Point of View

Hey Nova Scotia — are we becoming winter wimps?

A panel on CBC Radio's Information Morning in Cape Breton digs into the question.

'We have become increasingly obsessed with weather'

This buried car was typical of many during Tuesday's blizzard. (Rob Doublett/CBC)

Are we becoming a nation of winter wimps?  

That was the question posed Thursday morning by host Steve Sutherland to a panel on CBC Cape Breton's Information Morning. 

It comes a day after the Cape Breton-Victoria Regional School Board cancelled classes from Sydney right up to the northern tip of the county, even though the weather was calm Wednesday following Tuesday's blizzard.

Roads were described as snow-covered but passable with caution on Wednesday. Even so, the board decided buses should not be out. 

Information Morning panellist Jenn Power, a mother of four and regional director for L'Arche Atlantic, said we have become "weather panickers."

"I think we have become increasingly obsessed with weather, and the more we talk about it, the more we hear about it on the radio, the more we're inclined to take unnecessary action against a problem that doesn't exist," she said.

Power said there are times when schools should be allowed to stay open, and the school board should leave it with parents to decide if they want to send their children or not.

"There's a cost to this kind of weather panic we have," she said.

The panel on CBC Radio's Information Morning in Cape Breton: from left to right are host Steve Sutherland, Vanessa Childs-Rolls, Jenn Power and Brandon Ellis. (Hal Higgins/CBC)

Power said when school is called off it has a "huge impact" on her and her husband since they both work outside the home.

"I would like to see those decisions based on data, based on real information, not based on this kind of collective panic."

Another panellist, historian and community activist Vanessa Childs-Rolls, disagrees.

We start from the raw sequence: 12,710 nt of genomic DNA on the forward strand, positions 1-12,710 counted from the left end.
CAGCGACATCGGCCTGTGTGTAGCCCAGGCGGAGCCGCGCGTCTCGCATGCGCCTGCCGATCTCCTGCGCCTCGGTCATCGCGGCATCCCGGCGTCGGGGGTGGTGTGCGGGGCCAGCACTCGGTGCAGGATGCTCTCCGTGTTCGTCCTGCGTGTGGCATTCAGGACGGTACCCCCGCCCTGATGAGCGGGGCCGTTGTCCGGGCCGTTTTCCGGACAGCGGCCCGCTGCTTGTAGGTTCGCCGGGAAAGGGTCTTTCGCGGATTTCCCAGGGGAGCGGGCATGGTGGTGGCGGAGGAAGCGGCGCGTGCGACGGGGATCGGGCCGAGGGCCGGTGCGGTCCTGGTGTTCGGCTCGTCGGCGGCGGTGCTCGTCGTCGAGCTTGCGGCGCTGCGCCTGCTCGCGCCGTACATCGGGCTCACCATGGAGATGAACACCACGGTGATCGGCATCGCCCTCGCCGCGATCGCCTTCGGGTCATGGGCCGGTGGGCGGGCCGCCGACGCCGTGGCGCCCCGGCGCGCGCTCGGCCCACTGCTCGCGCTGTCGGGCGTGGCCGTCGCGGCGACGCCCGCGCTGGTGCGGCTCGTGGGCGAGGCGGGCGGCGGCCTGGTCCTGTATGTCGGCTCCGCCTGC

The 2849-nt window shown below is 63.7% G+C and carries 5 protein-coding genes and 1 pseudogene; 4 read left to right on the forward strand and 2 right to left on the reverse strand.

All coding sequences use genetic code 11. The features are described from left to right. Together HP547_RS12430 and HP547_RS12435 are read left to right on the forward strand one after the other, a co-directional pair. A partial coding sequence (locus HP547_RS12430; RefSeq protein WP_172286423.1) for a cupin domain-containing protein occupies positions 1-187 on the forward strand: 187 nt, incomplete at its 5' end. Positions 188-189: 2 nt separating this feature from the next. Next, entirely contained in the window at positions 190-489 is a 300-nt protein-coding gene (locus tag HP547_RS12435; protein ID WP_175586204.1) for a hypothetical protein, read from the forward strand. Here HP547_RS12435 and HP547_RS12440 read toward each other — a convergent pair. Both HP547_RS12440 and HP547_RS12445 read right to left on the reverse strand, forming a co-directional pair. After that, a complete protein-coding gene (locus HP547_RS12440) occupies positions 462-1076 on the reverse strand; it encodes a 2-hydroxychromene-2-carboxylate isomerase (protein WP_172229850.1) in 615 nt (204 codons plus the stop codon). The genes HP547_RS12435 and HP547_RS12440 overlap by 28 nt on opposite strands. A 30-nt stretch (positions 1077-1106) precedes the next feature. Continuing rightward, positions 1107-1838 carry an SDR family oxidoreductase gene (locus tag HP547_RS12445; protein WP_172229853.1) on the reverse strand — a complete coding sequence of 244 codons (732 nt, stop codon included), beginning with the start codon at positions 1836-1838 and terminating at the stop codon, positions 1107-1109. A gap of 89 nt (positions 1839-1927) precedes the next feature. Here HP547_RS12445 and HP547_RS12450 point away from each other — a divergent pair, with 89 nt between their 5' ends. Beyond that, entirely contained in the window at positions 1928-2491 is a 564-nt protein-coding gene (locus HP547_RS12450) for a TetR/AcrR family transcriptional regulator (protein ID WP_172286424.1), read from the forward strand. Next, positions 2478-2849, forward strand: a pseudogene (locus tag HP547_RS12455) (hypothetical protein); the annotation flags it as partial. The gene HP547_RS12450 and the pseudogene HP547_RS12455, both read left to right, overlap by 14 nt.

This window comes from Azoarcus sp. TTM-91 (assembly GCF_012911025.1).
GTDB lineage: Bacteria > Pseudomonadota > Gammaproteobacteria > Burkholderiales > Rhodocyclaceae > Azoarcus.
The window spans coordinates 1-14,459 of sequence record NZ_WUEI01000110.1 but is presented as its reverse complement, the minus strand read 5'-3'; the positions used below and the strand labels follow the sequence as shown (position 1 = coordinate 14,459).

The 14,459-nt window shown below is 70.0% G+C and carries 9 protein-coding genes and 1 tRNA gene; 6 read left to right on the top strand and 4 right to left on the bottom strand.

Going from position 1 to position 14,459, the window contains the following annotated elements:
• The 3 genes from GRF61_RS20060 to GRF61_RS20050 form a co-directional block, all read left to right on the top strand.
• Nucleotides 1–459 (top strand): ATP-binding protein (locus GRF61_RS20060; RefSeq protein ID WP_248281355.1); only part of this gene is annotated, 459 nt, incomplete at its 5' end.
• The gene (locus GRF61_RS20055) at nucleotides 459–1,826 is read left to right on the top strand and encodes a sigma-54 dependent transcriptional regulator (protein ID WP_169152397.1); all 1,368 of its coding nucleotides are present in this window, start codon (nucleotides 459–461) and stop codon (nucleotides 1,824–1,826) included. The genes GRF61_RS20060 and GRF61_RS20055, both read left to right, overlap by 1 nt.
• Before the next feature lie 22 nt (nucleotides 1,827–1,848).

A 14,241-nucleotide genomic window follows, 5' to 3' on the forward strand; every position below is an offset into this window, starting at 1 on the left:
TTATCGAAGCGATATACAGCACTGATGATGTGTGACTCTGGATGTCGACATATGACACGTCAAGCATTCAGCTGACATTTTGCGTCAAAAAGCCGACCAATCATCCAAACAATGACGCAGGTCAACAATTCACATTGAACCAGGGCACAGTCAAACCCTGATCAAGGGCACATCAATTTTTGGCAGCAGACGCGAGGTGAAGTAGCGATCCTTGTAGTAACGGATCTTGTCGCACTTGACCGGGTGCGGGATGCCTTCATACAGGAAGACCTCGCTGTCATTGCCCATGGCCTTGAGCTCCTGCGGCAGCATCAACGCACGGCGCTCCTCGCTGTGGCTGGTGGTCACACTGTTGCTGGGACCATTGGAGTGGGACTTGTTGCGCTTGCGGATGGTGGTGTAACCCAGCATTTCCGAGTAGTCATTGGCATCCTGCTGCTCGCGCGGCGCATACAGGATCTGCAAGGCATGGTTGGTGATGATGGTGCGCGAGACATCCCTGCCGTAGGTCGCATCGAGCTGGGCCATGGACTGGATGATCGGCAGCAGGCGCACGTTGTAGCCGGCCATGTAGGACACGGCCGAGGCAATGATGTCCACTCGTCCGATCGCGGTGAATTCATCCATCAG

"It was based on snow removal," she said. "There were no sidewalk plows out, the roads were a mess. That's a safety concern. If your kids cannot walk on the sidewalk to get to school and they have to walk on the road, that's a huge problem. It's not safe."

But Childs-Rolls said people are becoming wimpier about winter in general, and it's starting at an early age.

Snowplows sit at the ready in Cape Breton as their operators take a break. (Joan Weeks/CBC)

She said her 10-year-old son tells her teachers will often decide that an "indoor recess" — which he detests — is the rule on some wintry days. The boy blames it on many children who are not dressed properly.

"They have indoor recess because the girls are wearing their tiny little skirts and they don't have snowpants," she said.

School boards should still make decisions for parents and children, according to panellist Brandon Ellis, an "avid indoorsman" who is outgoing president of the CBU Students' Union and political science major.  

"I do believe it's an organizational responsibility to close the school for the safety of the collective," he said.

Childs-Rolls adds that as a person who has very little downtime, she loves storm days since there's no pressure to go anywhere or do anything.

"It's heaven," she said.

But it's not for everyone: "I spent four hours in my driveway [shovelling]," Ellis said. "That was not heaven."


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